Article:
@douglaswise I'm surprised that you say animal rights positions are "inimical" to conservation. are you saying that the Jouberts, Jane Goodall, Birute Galdikas and their respected peers had blocked conservation efforts? surely not. 

 

I'm also offended that you can just assume that farmed animals are "morally repugnant to me", making assumptions when you hardly know me and when I said no such words. 

 

but i know that animal lovers are often labelled "tree huggers" a derogratory term given to animal rights people, which is a rather sad state of affairs since we are all about protecting animals from over-exploitation. sadly, it is such hard attitudes that block any compromises in conserving wildlife, and hence conservation will fail 

 

Nevertheless, I may have given you an erroneous impression. I honestly do not feel anything about domestication of some animals. this has been settled centuries even before I was conceived. it is a fact of life and it's something that you accept from the moment you are born. Rhinos however are not domesticated yet, and there is now an argument to breed them for their horns. there is still an option to leave them in the wild, should we not explore that option fully before denying them? 

 

It is funny to assume that animals are better off as farmed and companion animals. how do we know? because we judge it by human standards. are humans happy forced to abandon their indigenous ways in the forest to live in a far off settlement next to dozens of other humans? I never found a true answer to this. 

 

I struggle with this argument every day that I feed stray animals on the street. are they better off in the wild where they are free to roam wherever they want, or are they better off in a cage full of other rescued animals? 


Edited by Kitsafari, 31 May 2015 - 09:31 AM.


#48 douglaswise

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Posted 31 May 2015 - 10:43 AM

@Kitsafari:

 

If I have misunderstood your position in respect of domesticated animals, I apologise.  In fact, I possibly gained a false impression based on your observations on sentience (cattle as well as rhinos have it) and upon your statement that it was still not too late to prevent rhinos from experiencing the fate to which cattle had been subjected.

 

I do not, myself, necessarily believe that farmed and companion animals are better off than those in the wild.  I am, however, fairly au fait with animal welfare science as applied to farm animals.  If the same indicators were to be used on wild animals, they would indicate that the latter to experience considerably worse welfare.  I tend to believe that many aspects of welfare science are flawed and based on the unjustified anthropomorphic judgements of ethologists.  I judge it to be sociology for animals - a soft science invented by governments in response to pressure from animal rights groups. .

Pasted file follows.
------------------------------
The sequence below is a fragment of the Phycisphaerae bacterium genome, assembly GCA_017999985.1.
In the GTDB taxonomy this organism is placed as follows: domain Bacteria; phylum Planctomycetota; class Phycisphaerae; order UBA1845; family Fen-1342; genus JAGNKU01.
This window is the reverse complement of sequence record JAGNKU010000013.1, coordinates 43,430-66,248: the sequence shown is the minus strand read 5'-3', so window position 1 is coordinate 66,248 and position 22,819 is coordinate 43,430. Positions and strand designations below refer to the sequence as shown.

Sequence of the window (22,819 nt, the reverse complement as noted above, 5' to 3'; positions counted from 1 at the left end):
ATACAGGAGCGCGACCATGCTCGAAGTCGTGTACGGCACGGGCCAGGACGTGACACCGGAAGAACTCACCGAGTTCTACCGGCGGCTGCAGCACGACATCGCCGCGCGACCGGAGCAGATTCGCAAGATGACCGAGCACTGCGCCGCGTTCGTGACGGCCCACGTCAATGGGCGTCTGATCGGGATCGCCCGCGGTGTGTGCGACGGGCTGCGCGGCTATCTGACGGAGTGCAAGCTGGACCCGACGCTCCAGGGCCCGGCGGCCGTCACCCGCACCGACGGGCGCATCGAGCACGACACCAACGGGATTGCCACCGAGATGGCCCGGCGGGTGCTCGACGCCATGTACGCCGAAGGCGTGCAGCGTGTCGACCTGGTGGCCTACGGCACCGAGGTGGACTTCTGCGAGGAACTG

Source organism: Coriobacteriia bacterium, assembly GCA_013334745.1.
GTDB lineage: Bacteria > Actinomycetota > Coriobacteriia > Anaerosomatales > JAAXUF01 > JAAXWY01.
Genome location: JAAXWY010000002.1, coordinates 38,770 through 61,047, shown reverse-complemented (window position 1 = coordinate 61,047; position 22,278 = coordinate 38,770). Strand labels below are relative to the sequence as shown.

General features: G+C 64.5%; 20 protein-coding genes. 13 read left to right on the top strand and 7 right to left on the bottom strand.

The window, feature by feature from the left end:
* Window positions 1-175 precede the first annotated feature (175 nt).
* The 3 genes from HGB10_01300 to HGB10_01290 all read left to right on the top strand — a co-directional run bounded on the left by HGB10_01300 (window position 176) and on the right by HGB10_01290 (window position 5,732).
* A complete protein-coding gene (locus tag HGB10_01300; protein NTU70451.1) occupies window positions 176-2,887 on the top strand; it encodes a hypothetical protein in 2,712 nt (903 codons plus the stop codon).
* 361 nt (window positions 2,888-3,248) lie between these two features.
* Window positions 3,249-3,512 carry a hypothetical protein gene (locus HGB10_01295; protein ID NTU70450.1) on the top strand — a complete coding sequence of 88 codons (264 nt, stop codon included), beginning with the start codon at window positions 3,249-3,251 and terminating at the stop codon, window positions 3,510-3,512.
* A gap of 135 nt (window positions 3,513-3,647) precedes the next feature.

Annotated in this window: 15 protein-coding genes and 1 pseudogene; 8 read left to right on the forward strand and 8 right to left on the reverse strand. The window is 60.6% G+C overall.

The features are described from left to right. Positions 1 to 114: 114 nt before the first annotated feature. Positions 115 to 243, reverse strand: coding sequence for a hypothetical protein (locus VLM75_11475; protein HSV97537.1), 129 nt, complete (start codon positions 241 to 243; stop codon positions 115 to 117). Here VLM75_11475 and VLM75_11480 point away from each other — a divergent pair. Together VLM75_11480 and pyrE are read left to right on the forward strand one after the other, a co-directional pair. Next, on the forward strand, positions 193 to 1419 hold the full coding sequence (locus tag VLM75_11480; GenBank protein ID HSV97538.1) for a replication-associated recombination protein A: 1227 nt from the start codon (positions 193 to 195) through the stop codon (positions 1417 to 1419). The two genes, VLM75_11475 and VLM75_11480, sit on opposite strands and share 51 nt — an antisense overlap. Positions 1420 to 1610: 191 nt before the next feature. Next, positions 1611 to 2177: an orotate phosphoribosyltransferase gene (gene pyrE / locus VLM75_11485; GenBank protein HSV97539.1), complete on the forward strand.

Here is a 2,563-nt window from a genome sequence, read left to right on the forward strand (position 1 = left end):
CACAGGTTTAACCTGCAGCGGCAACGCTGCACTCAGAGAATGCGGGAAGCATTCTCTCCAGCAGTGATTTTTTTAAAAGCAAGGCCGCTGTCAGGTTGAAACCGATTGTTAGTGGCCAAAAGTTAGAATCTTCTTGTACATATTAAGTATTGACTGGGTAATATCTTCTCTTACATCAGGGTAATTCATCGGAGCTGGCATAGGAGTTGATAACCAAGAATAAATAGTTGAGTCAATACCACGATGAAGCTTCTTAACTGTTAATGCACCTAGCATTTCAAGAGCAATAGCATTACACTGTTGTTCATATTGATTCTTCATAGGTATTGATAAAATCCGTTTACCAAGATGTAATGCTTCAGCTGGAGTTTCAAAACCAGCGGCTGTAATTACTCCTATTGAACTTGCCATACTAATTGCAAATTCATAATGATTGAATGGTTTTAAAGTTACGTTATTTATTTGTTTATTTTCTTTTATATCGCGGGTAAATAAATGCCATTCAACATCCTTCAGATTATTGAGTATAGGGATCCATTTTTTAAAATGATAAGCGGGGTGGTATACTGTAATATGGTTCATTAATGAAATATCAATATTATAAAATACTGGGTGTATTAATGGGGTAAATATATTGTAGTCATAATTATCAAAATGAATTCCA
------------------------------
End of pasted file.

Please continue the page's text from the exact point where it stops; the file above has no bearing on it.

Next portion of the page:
You ask whether humans are happy to abandon their indigenous ways in the forest.  I'm sure many would elect to stay put if they had they choice to feed themselves easily and remain in good health. Most, however, when given the choice, opt for attempting to gain developed world lifestyles.  It is not possible to have your cake and eat it.  We really can't provide famine relief and treat the diseases of indigenous peoples without creating a population explosion.  This alone renders living traditional lives for the majority an impossibility.  If you ask whether groups of people who live in total isolation and have never encountered civilisation at all are happier than we are, I wouldn't know the answer, but I'd doubt it.   



#49 Soukous

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Posted 31 May 2015 - 11:08 AM

 

 

the current ban will work if the governments are committed to protection and implementing draconian laws to protect their resources (and that includes stamping out corruption), and governments in the demand countries must be geunine in halting the supplies of illegal trade. 

 

 

Perhaps you have hit on one of the fundamental problems with the ban. In order for it to work it needs "governments that are committed to protection and implementing draconian laws"

Unfortunately, in too many African countries it is senior members of government that are facilitating the trade; protecting the poachers and smugglers and profiting from the illegal trade. Killing a lowly poacher does not impact on these kingpins at all. 

What use are new laws' draconian' or not, if the governments in question are not enforcing the laws that already exist? is there any reason to believe that new laws would be better enforced?